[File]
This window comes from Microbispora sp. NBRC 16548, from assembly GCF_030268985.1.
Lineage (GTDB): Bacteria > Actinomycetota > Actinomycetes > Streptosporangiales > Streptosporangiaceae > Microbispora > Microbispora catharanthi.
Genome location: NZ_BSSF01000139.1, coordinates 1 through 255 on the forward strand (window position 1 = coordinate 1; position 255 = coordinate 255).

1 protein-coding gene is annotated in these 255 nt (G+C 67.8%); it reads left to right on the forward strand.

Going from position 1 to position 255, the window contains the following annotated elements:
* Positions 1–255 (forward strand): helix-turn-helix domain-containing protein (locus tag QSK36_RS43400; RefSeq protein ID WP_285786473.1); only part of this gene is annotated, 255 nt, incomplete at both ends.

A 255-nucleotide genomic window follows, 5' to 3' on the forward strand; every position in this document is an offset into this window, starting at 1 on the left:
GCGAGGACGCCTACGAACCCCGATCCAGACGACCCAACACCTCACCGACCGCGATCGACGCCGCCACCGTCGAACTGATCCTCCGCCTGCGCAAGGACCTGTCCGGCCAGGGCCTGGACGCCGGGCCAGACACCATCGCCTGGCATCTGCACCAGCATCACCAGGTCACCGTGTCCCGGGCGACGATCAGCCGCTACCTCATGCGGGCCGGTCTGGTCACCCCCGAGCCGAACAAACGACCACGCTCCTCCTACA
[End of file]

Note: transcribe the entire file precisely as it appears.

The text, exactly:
This window comes from Microbispora sp. NBRC 16548, from assembly GCF_030268985.1.
Lineage (GTDB): Bacteria > Actinomycetota > Actinomycetes > Streptosporangiales > Streptosporangiaceae > Microbispora > Microbispora catharanthi.
Genome location: NZ_BSSF01000139.1, coordinates 1 through 255 on the forward strand (window position 1 = coordinate 1; position 255 = coordinate 255).

1 protein-coding gene is annotated in these 255 nt (G+C 67.8%); it reads left to right on the forward strand.

Going from position 1 to position 255, the window contains the following annotated elements:
* Positions 1–255 (forward strand): helix-turn-helix domain-containing protein (locus tag QSK36_RS43400; RefSeq protein ID WP_285786473.1); only part of this gene is annotated, 255 nt, incomplete at both ends.

A 255-nucleotide genomic window follows, 5' to 3' on the forward strand; every position in this document is an offset into this window, starting at 1 on the left:
GCGAGGACGCCTACGAACCCCGATCCAGACGACCCAACACCTCACCGACCGCGATCGACGCCGCCACCGTCGAACTGATCCTCCGCCTGCGCAAGGACCTGTCCGGCCAGGGCCTGGACGCCGGGCCAGACACCATCGCCTGGCATCTGCACCAGCATCACCAGGTCACCGTGTCCCGGGCGACGATCAGCCGCTACCTCATGCGGGCCGGTCTGGTCACCCCCGAGCCGAACAAACGACCACGCTCCTCCTACA